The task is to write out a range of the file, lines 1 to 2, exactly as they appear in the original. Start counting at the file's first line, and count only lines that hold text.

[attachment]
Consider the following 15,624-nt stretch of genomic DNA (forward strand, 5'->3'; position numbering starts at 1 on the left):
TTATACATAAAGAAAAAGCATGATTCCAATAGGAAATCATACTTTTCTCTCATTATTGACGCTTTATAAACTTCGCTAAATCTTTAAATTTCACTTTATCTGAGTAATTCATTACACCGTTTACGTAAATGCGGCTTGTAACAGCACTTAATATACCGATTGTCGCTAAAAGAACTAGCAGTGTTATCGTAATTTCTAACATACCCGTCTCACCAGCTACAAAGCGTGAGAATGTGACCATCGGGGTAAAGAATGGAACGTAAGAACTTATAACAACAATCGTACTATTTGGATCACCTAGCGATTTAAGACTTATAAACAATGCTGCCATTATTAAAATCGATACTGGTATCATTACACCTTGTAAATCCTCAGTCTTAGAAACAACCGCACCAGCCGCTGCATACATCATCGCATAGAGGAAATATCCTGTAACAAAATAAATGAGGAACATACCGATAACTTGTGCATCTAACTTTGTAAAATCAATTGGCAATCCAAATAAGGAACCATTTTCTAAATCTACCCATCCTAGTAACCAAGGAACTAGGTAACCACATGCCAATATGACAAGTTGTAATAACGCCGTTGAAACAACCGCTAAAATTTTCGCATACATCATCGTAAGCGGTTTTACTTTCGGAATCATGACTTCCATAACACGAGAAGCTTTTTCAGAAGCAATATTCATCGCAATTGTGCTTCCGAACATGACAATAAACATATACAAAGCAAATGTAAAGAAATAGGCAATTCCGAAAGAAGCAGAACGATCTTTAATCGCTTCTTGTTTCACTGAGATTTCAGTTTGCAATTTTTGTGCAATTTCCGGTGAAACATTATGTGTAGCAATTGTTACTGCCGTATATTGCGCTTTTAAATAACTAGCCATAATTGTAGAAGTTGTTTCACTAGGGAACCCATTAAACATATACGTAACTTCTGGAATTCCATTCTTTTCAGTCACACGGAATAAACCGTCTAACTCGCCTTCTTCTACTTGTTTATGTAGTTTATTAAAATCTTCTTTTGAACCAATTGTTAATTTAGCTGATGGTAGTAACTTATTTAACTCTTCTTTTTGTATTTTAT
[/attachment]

Consider the following 15,624-nt stretch of genomic DNA (forward strand, 5'->3'; position numbering starts at 1 on the left):
TTATACATAAAGAAAAAGCATGATTCCAATAGGAAATCATACTTTTCTCTCATTATTGACGCTTTATAAACTTCGCTAAATCTTTAAATTTCACTTTATCTGAGTAATTCATTACACCGTTTACGTAAATGCGGCTTGTAACAGCACTTAATATACCGATTGTCGCTAAAAGAACTAGCAGTGTTATCGTAATTTCTAACATACCCGTCTCACCAGCTACAAAGCGTGAGAATGTGACCATCGGGGTAAAGAATGGAACGTAAGAACTTATAACAACAATCGTACTATTTGGATCACCTAGCGATTTAAGACTTATAAACAATGCTGCCATTATTAAAATCGATACTGGTATCATTACACCTTGTAAATCCTCAGTCTTAGAAACAACCGCACCAGCCGCTGCATACATCATCGCATAGAGGAAATATCCTGTAACAAAATAAATGAGGAACATACCGATAACTTGTGCATCTAACTTTGTAAAATCAATTGGCAATCCAAATAAGGAACCATTTTCTAAATCTACCCATCCTAGTAACCAAGGAACTAGGTAACCACATGCCAATATGACAAGTTGTAATAACGCCGTTGAAACAACCGCTAAAATTTTCGCATACATCATCGTAAGCGGTTTTACTTTCGGAATCATGACTTCCATAACACGAGAAGCTTTTTCAGAAGCAATATTCATCGCAATTGTGCTTCCGAACATGACAATAAACATATACAAAGCAAATGTAAAGAAATAGGCAATTCCGAAAGAAGCAGAACGATCTTTAATCGCTTCTTGTTTCACTGAGATTTCAGTTTGCAATTTTTGTGCAATTTCCGGTGAAACATTATGTGTAGCAATTGTTACTGCCGTATATTGCGCTTTTAAATAACTAGCCATAATTGTAGAAGTTGTTTCACTAGGGAACCCATTAAACATATACGTAACTTCTGGAATTCCATTCTTTTCAGTCACACGGAATAAACCGTCTAACTCGCCTTCTTCTACTTGTTTATGTAGTTTATTAAAATCTTCTTTTGAACCAATTGTTAATTTAGCTGATGGTAGTAACTTATTTAACTCTTCTTTTTGTATTTTAT